University hopes to raise $4 billion in Victors for Michigan campaign

Tracy Ko/Daily
University President Mary Sue Coleman speaks at the press conference for the Victors for Michigan campaign at Hill Auditorium Thursday. Buy this photo

By Sam Gringlas, Daily Staff Reporter
and Jennifer Calfas, Daily Staff Reporter
Published November 7, 2013

The University announced Thursday that the Victors for Michigan campaign will be the largest fundraising drive for a public institution in history — with an ambitious $4 billion goal.

Victors for Michigan, the University’s sixth major fundraising campaign, will launch Nov. 8. The University’s last campaign, The Michigan Difference, raised $3.2 billion between 2000 and 2008 — surpassing its original goal of $2.5 billion.

University President Mary Sue Coleman said last winter that the primary priority for the campaign will be student support through financial aid. At Coleman’s leadership breakfast last month, Coleman reiterated that $1 billion in campaign funds will be focused on student support.

Just like the last campaign, Coleman said in an interview after the event that passing the $4-billion mark is possible.

“It is always possible that if the campaign is phenomenally successful, then maybe midway we could raise it,” Coleman said. “There’s a lot of analysis that goes into doing it, but I feel really good about this number. It’s a very audacious campaign.”

Campaign organizers have made students central to campaign strategy, not only creating goals for student support, but also in involving students in campaign planning and marketing. The Office of Development created a student campaign committee — the first of its kind at the University — consisting of 19 members from various undergraduate and graduate schools to assist in the fundraising and planning process.

The campaign will also focus on raising funds for developing a more engaged learning environment in the classroom and producing ideas to aid worldwide problems. After the event, University Provost Martha Pollack said the three priorities for the campaign intersect, meaning that students could participate in research projects addressing global issues, and gain valuable learning experiences outside the classroom.

“As the chief academic officer, I couldn’t be happier about the priorities,” Pollack said. “I think those three priorities are just perfectly aligned with what we want to be as an educational institution.”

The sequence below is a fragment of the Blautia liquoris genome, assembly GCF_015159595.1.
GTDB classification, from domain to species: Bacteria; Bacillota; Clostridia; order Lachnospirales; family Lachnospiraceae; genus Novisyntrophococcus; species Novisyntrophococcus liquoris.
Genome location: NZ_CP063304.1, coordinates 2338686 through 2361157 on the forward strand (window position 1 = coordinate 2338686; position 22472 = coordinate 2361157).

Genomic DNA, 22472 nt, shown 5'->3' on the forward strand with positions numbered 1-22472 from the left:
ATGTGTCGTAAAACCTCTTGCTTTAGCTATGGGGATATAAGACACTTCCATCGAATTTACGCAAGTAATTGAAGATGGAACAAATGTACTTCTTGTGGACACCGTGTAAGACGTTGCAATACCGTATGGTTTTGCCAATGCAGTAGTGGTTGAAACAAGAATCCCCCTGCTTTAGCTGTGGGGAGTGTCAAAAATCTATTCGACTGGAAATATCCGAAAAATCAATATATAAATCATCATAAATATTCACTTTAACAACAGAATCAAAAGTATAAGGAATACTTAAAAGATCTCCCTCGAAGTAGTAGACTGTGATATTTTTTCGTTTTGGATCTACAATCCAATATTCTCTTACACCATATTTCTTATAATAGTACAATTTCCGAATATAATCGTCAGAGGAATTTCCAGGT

The University’s newest campaign launches against a backdrop of depressed state appropriations and rising tuition rates. In June, the University's Board of Regents approved a 1.1 and 3.2 percent increase in tuition for in-state and out-of-state students respectively — the lowest 29 years.

“We believe that by judiciously controlling our costs and tuition increases, while also committing university funds for financial aid, we can join with donors to make it possible for the best students, from any socio-economic background, to afford to get a Michigan education,” Regent Andrea Fischer Newman (R) said in a statement.

Many institutions across the country are carrying out similar fundraising drives — but the University's goal is closer to many private schools than public peers. Harvard University is currently in the midst of the largest fundraising drive in the history of higher education — with an ambitious $6.5 billion goal. The campaign launched earlier this year and will conclude in 2018.

LSA Interim Dean Susan Gelman wrote in an e-mail that her priorities for the campaign focus on financial aid, including scholarships dedicated to assisting students pay for study abroad and internship experiences, as well as undergraduate research opportunities.

“We are committed to the liberal arts, and we have evidence from the stories of our alumni that scholarship support makes a tremendous difference, not only for an individual student — maybe the first in his or her family to attend college — but also for siblings, relatives, and entire communities who are inspired and encouraged by seeing dreams become reality,” Gelman wrote.

The University has received $1.7 billion in gifts in the two years leading up to the official kickoff on Friday.

In the last few months, donations from philanthropists including Stephen Ross, Charles Munger, Penny Stamps, Helen Zell and the Rogel and Frankel families have donated gifts earmarked for an array of new facilities, scholarships and programs.

Coleman said these leadership gifts highlight diverse areas of the University — ranging from arts and humanities to the Business School, student support and athletics. She added that the flagship donations serve as examples for smaller benefactors.

Ross, who donated $200 million in September to his namesake business school and the Athletic Department, serves as chair of the campaign.

On Wednesday, the University announced a $50 million donation from Richard and Susan Rogel — which will benefit the Medical School and the Center for Chinese Studies. Richard Rogel served as chair of The Michigan Difference campaign and will serve as vice chair of the Victors for Michigan campaign — spearheading the overall push for student support.

Three students attended the press conference to answer questions about how the campaign will support them. LSA senior Katherine Man, a non-resident student and a member of the Global Scholars program, said without her financial aid, she would not have been able to attend the University.

“This opens the opportunities for students who are good students but don’t have the financial means,” Man said.

The Victors for Michigan campaign kick-off will begin Friday at 5 p.m. with a community festival in Ingalls Mall, the main event in Hill Auditorium and an after-party, ending at 10 p.m.